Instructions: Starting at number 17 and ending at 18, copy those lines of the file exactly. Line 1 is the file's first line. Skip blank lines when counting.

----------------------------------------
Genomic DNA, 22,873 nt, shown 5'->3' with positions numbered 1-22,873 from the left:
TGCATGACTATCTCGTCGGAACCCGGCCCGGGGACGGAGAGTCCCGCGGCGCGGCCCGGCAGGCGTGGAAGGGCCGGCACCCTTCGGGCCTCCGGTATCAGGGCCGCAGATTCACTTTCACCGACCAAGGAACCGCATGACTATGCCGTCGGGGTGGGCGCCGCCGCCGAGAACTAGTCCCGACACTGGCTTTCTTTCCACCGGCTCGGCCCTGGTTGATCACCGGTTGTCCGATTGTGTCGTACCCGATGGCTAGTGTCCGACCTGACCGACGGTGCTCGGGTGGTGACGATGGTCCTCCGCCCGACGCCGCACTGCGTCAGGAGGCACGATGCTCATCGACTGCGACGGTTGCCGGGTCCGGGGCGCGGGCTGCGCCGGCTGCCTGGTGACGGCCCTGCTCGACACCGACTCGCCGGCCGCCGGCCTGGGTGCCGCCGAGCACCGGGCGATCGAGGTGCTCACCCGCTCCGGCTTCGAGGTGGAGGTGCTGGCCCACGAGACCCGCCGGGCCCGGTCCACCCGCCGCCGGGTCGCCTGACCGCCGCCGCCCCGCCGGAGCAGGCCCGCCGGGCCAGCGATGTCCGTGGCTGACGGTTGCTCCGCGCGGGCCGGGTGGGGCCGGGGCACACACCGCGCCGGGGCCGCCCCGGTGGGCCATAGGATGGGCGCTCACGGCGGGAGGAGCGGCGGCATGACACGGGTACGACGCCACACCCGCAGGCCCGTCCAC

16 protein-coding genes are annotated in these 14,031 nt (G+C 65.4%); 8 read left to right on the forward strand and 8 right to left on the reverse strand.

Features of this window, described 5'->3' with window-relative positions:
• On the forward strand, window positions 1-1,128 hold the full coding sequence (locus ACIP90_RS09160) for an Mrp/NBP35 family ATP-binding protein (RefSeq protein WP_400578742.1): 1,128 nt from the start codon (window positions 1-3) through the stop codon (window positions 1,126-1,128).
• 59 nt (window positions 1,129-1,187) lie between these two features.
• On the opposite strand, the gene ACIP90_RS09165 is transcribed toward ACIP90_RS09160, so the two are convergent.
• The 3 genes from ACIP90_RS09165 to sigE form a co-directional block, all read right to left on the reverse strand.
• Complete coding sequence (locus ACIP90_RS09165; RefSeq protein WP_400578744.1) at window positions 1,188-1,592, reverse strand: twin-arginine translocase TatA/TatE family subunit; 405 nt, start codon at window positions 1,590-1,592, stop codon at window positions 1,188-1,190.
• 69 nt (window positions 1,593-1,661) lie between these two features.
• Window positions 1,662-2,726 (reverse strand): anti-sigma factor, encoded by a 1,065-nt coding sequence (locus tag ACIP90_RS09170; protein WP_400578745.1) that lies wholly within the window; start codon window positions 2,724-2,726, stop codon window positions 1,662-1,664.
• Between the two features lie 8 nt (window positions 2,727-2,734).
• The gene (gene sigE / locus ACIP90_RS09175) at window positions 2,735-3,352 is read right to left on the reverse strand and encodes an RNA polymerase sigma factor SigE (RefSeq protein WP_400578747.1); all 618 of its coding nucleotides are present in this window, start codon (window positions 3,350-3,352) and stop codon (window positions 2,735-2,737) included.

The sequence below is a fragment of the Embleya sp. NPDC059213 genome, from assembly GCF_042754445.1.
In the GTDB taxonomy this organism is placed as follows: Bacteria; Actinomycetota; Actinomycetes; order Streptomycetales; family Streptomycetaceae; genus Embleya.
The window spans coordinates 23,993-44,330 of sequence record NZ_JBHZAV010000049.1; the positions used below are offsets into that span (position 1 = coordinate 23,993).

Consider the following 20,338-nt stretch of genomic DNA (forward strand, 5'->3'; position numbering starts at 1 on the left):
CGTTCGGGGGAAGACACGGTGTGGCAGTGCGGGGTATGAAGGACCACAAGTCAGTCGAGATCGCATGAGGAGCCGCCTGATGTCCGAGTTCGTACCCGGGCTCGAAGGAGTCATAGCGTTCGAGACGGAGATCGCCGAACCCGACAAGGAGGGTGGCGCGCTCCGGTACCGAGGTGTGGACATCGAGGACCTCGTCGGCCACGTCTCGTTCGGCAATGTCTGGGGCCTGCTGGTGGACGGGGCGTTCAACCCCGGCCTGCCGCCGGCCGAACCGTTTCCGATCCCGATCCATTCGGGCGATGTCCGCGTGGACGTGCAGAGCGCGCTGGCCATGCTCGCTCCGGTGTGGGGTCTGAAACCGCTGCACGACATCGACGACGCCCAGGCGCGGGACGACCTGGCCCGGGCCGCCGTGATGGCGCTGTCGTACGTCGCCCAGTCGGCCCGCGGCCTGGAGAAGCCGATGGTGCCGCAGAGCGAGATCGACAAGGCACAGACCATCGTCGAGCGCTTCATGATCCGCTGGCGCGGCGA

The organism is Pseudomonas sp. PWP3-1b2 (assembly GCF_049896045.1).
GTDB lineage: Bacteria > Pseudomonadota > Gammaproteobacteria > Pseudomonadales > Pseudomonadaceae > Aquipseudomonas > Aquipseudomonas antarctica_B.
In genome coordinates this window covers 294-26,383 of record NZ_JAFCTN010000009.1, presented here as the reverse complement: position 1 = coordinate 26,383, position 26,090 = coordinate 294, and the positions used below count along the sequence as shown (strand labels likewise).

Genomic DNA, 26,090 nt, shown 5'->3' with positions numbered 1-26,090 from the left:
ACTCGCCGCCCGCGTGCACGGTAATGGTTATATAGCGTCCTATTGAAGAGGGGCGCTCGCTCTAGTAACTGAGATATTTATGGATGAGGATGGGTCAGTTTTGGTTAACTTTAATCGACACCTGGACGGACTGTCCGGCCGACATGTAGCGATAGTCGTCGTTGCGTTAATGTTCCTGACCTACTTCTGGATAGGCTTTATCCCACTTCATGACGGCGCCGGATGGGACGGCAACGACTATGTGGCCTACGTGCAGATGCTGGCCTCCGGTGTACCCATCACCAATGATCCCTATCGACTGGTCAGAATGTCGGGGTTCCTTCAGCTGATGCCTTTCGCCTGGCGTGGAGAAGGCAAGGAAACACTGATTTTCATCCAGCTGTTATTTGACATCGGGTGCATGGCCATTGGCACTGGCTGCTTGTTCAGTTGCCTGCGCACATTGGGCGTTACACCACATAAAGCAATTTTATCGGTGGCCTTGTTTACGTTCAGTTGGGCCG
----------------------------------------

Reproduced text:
Consider the following 20,338-nt stretch of genomic DNA (forward strand, 5'->3'; position numbering starts at 1 on the left):
CGTTCGGGGGAAGACACGGTGTGGCAGTGCGGGGTATGAAGGACCACAAGTCAGTCGAGATCGCATGAGGAGCCGCCTGATGTCCGAGTTCGTACCCGGGCTCGAAGGAGTCATAGCGTTCGAGACGGAGATCGCCGAACCCGACAAGGAGGGTGGCGCGCTCCGGTACCGAGGTGTGGACATCGAGGACCTCGTCGGCCACGTCTCGTTCGGCAATGTCTGGGGCCTGCTGGTGGACGGGGCGTTCAACCCCGGCCTGCCGCCGGCCGAACCGTTTCCGATCCCGATCCATTCGGGCGATGTCCGCGTGGACGTGCAGAGCGCGCTGGCCATGCTCGCTCCGGTGTGGGGTCTGAAACCGCTGCACGACATCGACGACGCCCAGGCGCGGGACGACCTGGCCCGGGCCGCCGTGATGGCGCTGTCGTACGTCGCCCAGTCGGCCCGCGGCCTGGAGAAGCCGATGGTGCCGCAGAGCGAGATCGACAAGGCACAGACCATCGTCGAGCGCTTCATGATCCGCTGGCGCGGCGA